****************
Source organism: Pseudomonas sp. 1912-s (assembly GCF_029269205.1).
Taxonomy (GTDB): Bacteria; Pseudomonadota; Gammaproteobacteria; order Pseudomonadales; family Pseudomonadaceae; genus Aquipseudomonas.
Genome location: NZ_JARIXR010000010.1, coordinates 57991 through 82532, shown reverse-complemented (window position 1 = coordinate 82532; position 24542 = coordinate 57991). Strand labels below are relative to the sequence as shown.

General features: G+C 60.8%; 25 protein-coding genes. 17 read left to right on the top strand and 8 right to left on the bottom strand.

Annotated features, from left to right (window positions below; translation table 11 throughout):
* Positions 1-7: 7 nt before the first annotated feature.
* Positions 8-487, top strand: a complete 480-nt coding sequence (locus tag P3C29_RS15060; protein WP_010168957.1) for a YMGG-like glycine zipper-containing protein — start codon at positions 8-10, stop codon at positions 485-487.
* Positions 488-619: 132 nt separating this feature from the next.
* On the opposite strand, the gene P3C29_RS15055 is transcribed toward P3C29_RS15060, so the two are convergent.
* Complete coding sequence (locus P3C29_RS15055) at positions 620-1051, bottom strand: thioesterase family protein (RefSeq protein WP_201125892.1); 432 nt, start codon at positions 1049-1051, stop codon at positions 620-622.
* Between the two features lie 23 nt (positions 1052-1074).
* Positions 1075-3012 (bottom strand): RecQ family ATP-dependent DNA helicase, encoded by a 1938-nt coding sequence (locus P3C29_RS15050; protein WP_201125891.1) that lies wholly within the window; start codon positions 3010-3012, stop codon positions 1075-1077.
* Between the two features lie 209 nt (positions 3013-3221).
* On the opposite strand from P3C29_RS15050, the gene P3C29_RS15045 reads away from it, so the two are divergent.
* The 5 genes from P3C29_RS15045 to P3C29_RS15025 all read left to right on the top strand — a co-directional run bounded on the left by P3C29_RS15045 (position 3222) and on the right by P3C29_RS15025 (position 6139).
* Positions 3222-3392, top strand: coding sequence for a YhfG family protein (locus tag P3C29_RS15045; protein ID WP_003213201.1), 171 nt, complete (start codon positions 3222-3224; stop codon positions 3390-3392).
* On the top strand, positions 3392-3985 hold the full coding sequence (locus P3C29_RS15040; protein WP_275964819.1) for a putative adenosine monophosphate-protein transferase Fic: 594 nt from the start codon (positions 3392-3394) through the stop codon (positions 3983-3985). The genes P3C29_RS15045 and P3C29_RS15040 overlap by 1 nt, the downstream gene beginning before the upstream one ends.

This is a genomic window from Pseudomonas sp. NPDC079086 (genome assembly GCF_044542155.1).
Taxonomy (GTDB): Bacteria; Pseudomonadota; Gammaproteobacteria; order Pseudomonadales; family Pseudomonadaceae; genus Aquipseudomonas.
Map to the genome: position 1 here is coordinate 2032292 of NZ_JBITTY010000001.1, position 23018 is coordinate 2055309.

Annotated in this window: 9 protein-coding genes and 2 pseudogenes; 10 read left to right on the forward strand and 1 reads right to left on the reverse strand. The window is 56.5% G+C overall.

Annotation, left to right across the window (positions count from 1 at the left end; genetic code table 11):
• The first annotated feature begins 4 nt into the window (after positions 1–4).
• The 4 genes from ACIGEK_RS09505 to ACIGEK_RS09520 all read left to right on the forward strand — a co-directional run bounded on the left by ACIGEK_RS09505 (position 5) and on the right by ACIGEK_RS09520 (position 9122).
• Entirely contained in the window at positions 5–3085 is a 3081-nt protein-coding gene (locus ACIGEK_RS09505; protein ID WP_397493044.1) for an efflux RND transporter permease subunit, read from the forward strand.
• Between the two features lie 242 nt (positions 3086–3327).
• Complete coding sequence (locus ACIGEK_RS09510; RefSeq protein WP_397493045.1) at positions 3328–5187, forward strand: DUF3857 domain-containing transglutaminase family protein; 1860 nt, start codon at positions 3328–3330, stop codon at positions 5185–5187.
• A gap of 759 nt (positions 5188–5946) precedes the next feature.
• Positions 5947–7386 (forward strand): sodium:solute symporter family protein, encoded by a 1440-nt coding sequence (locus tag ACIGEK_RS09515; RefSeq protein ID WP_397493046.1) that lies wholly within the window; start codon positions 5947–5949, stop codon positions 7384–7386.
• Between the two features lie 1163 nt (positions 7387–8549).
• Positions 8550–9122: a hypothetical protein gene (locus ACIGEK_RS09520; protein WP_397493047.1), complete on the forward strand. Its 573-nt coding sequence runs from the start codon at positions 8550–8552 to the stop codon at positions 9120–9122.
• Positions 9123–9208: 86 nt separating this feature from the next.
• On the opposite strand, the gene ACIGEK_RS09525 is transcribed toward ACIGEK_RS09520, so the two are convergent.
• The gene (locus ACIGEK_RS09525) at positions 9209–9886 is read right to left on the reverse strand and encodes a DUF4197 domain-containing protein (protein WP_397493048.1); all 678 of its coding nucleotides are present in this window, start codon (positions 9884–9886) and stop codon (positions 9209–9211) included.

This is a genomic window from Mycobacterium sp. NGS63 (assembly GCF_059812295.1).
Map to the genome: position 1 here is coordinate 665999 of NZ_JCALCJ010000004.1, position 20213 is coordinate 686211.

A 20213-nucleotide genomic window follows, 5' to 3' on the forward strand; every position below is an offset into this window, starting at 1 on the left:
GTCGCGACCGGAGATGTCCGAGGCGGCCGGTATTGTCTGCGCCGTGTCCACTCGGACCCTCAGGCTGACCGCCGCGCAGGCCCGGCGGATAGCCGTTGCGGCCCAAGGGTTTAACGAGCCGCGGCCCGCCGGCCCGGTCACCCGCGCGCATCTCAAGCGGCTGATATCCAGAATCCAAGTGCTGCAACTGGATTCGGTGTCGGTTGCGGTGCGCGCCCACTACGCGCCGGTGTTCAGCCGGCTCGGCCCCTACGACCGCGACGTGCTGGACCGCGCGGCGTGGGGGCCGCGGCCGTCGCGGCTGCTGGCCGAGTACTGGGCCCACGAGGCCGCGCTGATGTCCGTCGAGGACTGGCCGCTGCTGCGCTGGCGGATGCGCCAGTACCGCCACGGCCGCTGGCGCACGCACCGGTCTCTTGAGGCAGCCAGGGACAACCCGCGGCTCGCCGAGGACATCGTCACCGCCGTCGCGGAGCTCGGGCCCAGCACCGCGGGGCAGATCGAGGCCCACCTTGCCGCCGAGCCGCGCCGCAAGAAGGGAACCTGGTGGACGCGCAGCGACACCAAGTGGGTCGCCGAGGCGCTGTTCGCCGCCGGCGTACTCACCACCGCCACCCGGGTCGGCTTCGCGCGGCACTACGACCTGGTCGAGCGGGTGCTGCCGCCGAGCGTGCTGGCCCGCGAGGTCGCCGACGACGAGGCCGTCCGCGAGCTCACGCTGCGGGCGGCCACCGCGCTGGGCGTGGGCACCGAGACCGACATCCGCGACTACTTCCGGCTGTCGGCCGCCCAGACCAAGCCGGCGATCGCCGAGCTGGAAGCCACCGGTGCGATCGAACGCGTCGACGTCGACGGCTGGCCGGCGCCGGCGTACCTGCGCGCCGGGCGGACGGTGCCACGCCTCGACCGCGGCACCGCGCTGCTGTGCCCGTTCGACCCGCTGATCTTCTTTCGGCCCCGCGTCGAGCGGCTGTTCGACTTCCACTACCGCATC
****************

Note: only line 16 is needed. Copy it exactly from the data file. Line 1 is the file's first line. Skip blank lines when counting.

* Positions 3222-3392, top strand: coding sequence for a YhfG family protein (locus tag P3C29_RS15045; protein ID WP_003213201.1), 171 nt, complete (start codon positions 3222-3224; stop codon positions 3390-3392).